A female deck officer, Sophia Walker, was shut out of a chance for a job interview with the Wallem Ship Management in July, a Hong Kong-based international shipping company, because she was female, according to emails exchanged between Walker, college tutor Jonathan Ward, and Brian Phipps, a representative from Wallem.

An email dated July 18 from Phipps stated that “Wallem is an equal opportunity company but we WILL NOT offer places for the female cadets because we can’t offer the appropriate onboard environment to make it work.” Phipps further went on to say “I suppose the cruise industry is the most appropriate (indeed the Captain of the Queen Victoria, on which I cruised recently, was a lady.)”

The vehicles carrier, Thalatta. Photo: Wikicommons.

Walker, who trained as a deck officer at the Fleetwood Nautical Campus of Blackpool and the Fylde College in the UK, told HKFP that “for Wallem to view my valuable qualifications as worthless – purely because I am of the female gender, is very upsetting, frustrating, humiliating and demeaning to me,” and also said that she felt badly let down “that the Fleetwood tutor was actually complying with it – no interview for females.”

Ward said “Sophia, sorry about the omission,” when forwarding Phipps’ email to the interview candidates, including Walker.

Walker filed a complaint of discrimination after the incident, and in a letter dated August 10, 2016, Simon Doughty, Wallem Group CEO, told Walker that it had conducted an internal investigation on the matter, “the results of which are confidential,” and “consider the matter to be closed.”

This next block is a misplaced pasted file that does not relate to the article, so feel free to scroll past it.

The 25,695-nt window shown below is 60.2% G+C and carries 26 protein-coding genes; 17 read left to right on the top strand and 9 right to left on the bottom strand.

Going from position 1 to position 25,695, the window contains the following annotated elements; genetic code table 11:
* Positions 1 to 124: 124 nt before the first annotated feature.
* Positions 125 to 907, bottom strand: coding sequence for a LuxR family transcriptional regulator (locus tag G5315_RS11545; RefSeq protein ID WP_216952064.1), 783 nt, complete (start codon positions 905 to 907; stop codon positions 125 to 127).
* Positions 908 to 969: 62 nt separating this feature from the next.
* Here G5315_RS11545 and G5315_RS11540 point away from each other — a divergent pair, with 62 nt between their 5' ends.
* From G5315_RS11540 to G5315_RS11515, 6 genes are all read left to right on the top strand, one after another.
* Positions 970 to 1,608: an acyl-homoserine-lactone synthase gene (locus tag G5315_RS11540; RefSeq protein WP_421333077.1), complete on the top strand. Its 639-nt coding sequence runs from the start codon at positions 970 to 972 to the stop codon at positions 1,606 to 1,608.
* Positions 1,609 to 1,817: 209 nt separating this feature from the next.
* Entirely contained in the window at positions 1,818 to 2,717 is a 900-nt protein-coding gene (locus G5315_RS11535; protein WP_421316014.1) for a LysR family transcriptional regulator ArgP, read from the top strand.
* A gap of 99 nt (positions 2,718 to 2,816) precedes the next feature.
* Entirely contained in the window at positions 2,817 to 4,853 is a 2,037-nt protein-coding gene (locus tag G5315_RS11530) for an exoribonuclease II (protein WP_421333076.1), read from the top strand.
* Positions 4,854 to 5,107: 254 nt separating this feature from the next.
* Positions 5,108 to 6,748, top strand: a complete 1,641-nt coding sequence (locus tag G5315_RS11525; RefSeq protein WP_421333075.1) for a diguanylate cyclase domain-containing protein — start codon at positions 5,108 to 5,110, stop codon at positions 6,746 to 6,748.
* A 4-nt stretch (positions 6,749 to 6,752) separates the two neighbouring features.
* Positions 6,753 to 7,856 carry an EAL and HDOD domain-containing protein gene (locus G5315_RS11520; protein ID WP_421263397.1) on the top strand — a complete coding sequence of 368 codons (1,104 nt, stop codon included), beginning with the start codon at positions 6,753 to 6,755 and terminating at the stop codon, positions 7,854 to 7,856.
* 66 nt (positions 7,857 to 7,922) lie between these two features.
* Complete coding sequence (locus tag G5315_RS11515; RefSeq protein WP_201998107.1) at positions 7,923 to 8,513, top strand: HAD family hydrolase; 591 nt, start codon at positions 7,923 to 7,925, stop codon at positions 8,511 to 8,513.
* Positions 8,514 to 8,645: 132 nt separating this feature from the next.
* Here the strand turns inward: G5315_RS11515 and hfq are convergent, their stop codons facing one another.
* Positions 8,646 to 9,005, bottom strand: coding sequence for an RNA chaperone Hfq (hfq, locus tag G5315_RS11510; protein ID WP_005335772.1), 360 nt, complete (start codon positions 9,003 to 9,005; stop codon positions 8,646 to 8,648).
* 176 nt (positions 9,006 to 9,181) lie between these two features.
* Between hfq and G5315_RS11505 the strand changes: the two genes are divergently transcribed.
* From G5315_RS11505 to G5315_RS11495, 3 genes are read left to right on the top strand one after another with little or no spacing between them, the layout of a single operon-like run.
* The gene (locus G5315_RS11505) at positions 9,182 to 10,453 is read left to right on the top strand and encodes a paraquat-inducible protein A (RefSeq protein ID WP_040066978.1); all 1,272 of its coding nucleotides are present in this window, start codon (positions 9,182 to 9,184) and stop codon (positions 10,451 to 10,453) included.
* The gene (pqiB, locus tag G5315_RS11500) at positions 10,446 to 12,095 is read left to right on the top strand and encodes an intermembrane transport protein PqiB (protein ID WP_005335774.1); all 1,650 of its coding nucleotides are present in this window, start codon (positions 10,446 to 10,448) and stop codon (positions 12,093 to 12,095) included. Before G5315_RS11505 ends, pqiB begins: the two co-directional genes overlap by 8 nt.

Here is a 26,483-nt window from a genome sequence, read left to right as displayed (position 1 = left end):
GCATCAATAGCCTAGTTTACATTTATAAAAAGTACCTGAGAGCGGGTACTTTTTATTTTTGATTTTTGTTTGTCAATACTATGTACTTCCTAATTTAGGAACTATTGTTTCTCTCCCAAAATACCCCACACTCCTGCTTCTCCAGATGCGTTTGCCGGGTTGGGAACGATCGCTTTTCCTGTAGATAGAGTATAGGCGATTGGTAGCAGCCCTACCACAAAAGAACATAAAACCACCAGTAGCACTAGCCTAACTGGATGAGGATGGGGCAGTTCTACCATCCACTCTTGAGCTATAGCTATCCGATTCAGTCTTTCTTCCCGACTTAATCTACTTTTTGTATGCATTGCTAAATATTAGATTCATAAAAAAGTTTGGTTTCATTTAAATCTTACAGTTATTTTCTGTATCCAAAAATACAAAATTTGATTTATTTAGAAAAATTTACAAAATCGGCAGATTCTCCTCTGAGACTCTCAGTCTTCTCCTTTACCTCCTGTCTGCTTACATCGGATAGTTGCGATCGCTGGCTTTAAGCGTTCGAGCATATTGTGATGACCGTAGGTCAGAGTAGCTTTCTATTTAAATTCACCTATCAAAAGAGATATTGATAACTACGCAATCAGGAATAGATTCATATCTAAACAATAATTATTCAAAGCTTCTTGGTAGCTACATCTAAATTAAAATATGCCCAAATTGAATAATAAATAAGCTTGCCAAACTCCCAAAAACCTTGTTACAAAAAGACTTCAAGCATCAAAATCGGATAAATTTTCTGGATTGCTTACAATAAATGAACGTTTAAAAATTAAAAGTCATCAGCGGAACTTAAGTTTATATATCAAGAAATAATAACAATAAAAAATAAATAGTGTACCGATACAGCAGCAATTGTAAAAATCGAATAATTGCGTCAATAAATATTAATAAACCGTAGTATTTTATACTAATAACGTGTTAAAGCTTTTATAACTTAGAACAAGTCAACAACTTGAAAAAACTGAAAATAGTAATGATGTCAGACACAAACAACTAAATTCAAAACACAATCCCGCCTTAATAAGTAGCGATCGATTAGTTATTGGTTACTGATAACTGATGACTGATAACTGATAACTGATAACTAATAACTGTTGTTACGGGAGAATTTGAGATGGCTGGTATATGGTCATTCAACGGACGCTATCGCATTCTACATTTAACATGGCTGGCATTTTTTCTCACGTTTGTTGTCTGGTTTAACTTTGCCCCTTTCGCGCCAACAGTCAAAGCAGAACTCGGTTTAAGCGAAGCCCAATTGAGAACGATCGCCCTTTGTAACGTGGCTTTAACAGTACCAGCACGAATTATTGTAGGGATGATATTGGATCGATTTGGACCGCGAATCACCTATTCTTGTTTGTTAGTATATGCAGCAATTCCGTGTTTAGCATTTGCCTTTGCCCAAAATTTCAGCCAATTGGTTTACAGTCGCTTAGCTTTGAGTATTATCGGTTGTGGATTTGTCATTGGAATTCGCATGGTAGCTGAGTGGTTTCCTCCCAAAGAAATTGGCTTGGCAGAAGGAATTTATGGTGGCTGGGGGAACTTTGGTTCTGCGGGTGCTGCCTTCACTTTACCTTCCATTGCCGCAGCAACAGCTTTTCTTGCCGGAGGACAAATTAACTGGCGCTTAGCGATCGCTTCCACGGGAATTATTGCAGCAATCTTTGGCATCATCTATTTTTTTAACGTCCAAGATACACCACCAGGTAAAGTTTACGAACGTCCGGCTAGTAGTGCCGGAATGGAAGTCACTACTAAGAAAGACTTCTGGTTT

Sophia Walker. Photo: Sophia Walker.

However, Walker said “it is total self-serving nonsense for Wallem to state ‘the results … are confidential’ – there is little point in complaining if the complainant is not allowed to know if their complaint is upheld or not.”

Phipps was suspended from his position following the complaint, and no interviews were conducted for any applicants from Fleetwood, according to Wallem. An apology was issued to Walker.

The shipping company also said in an email to HKFP that “it is an extremely unfortunate incident of very poor judgement by a single individual and does not in any way reflect the views held by the Wallem Group.” The company also said that “the individual in question is no longer in Wallem’s employment.”

Seagoing commercial vessels. Photo: Wikicommons.

When asked what she hoped to see changed to prevent further similar cases, Walker told HKFP that in her view, “it would be very difficult to prevent gender discrimination from reoccurring.”

“Simply because any genuine change has to come from the top of a Company – by example to employees. However if a gender discriminatory culture is entrenched and moreover approved at the core of the Company – nothing will change,” she said.

Wallem said in a statement that “we have a significant number of female seafarers serving within our fleet” and that “gender is not a factor.”

Chantal Yuen

Chantal Yuen is a Hong Kong journalist interested in issues dealing with religion and immigration. She majored in German and minored in Middle Eastern studies at Princeton University.